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Prolonged Mydriatic Effect of Tolazoline in the Premature Infant

Oded Preis, MD; Lindsay Noonan, RN
Am J Dis Child. 1987;141(5):476. doi:10.1001/archpedi.1987.04460050018009.
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Sir.—Tolazoline has been widely advocated for use in hypoxic infants refractory to mechanical ventilation. Among the many side effects attributed to tolazoline, mydriasis has been described in adults but not yet in the newborn. We present two premature infants with a prolonged mydriatic effect from tolazoline.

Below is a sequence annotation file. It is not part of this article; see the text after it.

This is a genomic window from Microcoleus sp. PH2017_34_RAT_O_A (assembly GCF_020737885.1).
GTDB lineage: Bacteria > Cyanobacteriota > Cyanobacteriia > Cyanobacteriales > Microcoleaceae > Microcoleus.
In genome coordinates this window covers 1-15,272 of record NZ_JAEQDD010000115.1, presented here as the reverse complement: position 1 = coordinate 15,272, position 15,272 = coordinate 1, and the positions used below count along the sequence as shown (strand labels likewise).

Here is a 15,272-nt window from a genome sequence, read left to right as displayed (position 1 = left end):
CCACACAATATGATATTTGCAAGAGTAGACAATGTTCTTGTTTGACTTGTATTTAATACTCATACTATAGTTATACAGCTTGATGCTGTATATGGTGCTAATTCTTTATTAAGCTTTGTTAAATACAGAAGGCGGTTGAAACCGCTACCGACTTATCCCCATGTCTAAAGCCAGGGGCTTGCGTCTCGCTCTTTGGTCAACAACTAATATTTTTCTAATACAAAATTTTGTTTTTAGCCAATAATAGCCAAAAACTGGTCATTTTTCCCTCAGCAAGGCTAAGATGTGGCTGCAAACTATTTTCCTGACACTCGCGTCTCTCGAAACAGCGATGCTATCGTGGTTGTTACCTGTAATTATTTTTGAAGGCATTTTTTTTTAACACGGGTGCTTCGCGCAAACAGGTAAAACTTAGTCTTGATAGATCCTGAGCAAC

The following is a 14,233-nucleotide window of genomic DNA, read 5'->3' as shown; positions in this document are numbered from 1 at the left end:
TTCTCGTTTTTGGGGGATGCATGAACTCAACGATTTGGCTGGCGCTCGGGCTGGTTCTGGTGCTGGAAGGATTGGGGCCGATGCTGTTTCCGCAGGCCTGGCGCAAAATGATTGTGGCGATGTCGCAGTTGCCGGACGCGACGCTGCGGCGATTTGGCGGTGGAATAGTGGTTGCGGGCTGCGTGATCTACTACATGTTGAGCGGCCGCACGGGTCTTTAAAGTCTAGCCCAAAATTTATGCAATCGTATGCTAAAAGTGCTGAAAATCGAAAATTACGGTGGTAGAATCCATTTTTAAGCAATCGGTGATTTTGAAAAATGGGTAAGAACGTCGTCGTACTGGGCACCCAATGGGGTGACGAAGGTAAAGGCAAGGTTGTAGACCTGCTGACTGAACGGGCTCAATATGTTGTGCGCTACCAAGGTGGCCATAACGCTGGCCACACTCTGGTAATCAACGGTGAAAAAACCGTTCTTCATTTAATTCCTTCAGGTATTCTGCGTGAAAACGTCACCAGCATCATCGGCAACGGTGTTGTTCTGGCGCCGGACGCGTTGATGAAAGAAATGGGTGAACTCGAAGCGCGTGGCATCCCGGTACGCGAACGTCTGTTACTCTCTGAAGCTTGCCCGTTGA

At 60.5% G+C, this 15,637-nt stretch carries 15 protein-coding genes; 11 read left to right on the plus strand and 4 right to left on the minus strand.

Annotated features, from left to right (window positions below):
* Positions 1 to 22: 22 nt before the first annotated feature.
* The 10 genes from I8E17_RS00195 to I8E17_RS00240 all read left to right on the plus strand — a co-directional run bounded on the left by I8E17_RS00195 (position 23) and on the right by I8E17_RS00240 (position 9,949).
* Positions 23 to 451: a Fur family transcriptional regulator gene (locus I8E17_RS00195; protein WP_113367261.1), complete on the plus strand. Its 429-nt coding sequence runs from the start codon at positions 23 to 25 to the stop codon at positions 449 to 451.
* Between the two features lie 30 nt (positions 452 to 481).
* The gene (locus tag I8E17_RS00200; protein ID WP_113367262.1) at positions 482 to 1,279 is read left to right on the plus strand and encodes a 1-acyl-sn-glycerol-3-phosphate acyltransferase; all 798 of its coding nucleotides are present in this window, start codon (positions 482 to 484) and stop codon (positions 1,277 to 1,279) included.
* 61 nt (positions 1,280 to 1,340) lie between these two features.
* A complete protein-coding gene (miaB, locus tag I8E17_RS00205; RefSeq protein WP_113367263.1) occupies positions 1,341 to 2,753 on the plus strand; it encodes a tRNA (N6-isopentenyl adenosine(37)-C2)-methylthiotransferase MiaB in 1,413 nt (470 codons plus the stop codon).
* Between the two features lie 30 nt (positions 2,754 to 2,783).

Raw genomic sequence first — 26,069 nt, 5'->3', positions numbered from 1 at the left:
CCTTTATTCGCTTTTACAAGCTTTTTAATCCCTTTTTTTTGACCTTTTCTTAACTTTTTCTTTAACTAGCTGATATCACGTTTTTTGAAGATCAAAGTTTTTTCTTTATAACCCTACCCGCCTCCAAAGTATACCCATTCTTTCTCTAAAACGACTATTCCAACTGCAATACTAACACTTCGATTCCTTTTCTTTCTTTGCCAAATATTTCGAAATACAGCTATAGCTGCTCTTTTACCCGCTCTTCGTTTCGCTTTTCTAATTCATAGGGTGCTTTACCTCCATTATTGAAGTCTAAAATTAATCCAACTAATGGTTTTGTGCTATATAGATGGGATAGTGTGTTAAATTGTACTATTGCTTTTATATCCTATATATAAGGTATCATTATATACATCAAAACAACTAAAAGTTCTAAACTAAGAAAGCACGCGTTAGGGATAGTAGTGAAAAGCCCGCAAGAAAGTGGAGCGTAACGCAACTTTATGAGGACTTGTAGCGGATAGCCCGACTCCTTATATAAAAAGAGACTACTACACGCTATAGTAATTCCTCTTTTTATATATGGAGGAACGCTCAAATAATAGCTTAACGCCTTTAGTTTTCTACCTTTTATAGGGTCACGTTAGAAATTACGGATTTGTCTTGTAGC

Patient Reports.—Patient 1.—A 1690-g female infant was born to a 25-year-old, para 0 woman at 34 weeks' gestation by normal spontaneous vaginal delivery. The Apgar scores were 6 and 8 at five and ten minutes, respectively. The infant presented with mild respiratory distress complicated by a right-sided tension pneumothorax on the third day. A chest tube was inserted. A tolazoline hydrochloride drip was started, and pancuronium bromide was given once for muscle relaxation. Within five hours, her pupils were dilated and unresponsive to light; this state persisted for 48 hours. The infant remained on a respirator and received oxygen supplementation for


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